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Monday, Dec 17, 2007

The spate of post-mortem Johnny Cash product shows no sign of abating, but unlike much of what’s come out in the last four years, The Best of the Johnny Cash TV Show is worthwhile to both the casual Cash fan and anyone interested in American popular music. For more than four hours, we’re treated not only to Cash’s many hits—“Ring of Fire”, “I Walk the Line”, “A Boy Named Sue” and others are given the expected airings—but also to a bevy of tunes that formed the foundation of Cash’s music: his wonderful reading of Merle Haggard’s “Working Man Blues”, several old Carter Family songs, a holy heap of gospel numbers, and much, much more. There’s a lot of great stuff on this collection, and the guest list for Cash’s show was eclectic and impressive: Stevie Wonder, Creedence Clearwater Revival, Tammy Wynette, Loretta Lynn, James Taylor, Neil Young, Jerry Lee Lewis, among many more.


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Monday, Dec 17, 2007
by Kevin Garcia

If you loved Casino Royal and thought this hard-edged yet flippant character—without the tongue-in-cheek that usually accompanies a 007 film—is exactly what the spy genre needs, go back to the beginning. Before Sean Connery became James Bond in 1962, Patrick McGoohan was finding danger as John Drake as early as 1960. No, he wasn’t the first in the spy genre, nor did he popularize it, but he was one of the coolest to covertly defend the free world this side of Golgo 13. Danger Man, better known as the “Secret Agent” to US viewers, had his own show from 1960 to 1966 and every episode can be found on the Complete Collection from A&E home video, further cementing the channel’s love affair with classic British programming. In each adventure, Drake must use his wits to find a way to route out his enemies. Sometimes this is nothing more than overpowering a strongman or wrestling a gun from a sharpshooter, but more often than not it means going deep undercover as a swinging disc jockey, a savvy technician, or an unassuming salesman. The series doesn’t have the same ‘60s vibe of Mission: Impossible, but it does capture the optimism of the era after the Red Scare of the ‘50s and before the gritty reality of the Vietnam War set in.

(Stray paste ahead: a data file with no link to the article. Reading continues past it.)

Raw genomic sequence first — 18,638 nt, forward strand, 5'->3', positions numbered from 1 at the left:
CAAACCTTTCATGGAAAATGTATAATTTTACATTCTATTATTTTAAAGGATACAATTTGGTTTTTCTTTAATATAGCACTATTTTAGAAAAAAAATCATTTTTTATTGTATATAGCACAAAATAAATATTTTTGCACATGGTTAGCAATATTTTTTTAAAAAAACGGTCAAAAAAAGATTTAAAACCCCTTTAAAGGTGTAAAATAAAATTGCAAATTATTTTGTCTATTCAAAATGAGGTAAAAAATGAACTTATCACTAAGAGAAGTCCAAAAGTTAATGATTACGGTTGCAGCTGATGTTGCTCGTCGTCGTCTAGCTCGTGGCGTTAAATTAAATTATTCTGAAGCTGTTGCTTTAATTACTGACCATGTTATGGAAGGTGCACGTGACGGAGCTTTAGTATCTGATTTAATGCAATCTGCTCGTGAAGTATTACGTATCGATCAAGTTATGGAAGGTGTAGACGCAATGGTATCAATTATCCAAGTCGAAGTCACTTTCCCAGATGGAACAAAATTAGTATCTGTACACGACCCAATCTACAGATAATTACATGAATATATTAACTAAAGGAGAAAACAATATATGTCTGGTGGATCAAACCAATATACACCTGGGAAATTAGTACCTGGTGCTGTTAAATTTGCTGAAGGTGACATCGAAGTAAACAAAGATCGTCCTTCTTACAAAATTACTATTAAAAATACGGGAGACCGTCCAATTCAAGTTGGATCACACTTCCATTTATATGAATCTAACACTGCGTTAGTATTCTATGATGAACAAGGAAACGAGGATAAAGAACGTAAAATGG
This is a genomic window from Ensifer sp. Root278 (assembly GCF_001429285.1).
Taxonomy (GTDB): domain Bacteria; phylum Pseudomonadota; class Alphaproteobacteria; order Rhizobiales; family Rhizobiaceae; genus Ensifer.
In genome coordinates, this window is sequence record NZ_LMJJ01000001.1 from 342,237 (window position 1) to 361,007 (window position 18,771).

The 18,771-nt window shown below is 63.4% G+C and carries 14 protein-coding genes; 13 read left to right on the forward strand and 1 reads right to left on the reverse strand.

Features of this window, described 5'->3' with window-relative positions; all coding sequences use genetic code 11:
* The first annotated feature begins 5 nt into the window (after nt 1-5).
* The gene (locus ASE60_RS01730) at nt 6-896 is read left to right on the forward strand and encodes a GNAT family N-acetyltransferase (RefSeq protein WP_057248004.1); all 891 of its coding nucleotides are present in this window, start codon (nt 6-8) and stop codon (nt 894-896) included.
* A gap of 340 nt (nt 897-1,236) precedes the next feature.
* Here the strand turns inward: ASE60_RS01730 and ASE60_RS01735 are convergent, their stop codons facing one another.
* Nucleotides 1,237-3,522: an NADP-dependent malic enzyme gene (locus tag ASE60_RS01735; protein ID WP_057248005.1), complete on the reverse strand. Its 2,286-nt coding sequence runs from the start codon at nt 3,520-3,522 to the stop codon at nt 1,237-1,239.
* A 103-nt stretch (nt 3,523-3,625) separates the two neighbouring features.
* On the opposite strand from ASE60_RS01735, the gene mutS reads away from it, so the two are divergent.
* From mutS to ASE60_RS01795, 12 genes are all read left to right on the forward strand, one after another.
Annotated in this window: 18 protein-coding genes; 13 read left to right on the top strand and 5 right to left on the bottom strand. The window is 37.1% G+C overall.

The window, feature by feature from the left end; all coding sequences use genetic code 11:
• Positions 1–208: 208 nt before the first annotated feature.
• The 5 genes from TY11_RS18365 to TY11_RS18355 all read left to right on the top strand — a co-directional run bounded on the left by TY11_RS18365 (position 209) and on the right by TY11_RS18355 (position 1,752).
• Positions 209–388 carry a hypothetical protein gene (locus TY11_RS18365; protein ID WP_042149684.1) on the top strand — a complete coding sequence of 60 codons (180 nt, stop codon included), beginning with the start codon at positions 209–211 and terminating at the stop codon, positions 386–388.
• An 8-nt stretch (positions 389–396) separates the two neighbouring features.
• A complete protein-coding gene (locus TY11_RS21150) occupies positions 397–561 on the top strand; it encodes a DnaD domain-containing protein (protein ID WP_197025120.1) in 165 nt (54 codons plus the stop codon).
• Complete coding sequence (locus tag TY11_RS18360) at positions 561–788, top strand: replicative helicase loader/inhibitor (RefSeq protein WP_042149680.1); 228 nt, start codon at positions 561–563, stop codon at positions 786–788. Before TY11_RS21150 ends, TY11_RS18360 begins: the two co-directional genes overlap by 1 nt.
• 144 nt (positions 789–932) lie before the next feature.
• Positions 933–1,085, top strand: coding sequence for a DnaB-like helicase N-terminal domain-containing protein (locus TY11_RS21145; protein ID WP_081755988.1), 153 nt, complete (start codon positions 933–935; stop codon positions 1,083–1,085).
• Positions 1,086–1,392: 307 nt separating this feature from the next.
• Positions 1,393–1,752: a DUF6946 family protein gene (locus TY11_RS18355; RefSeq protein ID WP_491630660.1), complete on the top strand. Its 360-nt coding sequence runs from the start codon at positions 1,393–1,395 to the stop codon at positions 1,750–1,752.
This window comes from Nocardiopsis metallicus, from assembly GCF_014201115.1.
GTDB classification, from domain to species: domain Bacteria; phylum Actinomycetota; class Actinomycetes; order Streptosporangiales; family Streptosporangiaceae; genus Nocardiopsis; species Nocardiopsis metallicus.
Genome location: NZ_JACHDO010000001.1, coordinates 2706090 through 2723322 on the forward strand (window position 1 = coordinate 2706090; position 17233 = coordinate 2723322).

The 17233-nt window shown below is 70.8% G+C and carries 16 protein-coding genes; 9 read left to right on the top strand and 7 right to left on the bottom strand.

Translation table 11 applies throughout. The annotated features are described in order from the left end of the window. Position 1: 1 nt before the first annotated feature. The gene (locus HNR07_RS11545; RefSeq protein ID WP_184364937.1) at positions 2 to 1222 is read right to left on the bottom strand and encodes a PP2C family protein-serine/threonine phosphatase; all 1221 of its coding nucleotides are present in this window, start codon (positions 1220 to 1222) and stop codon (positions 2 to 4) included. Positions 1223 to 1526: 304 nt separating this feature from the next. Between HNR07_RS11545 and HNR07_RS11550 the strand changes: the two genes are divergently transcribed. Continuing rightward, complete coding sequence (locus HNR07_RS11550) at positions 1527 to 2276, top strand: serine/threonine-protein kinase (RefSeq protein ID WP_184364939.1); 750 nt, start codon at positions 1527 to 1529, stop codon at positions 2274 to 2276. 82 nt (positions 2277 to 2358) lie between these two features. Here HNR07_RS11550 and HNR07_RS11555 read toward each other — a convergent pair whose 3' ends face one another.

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Monday, Dec 17, 2007

The Nintendo DS, to this point, is best known for light, fluffy fare, games like Brain Age and WarioWare: Touched that can be played and enjoyed in a matter of minutes.  Developer Renegade Kid and publisher Gamecock are looking to shift that reputation (or, at least, fly in the face of it) with this year’s Halloween release of Dementium: The Ward.  Not since the DS iteration of Resident Evil has a DS game so thoroughly sought to creep us out, but Dementium, through its effective use of music and surprisingly immersive atmosphere, does just that.  Renegade Kid works effectively within the parameters defined by the DS to present a control scheme worth using and a story worth telling.  Dementium is the perfect gift for the surly high schooler who complains that the DS you got him for his birthday only plays baby games.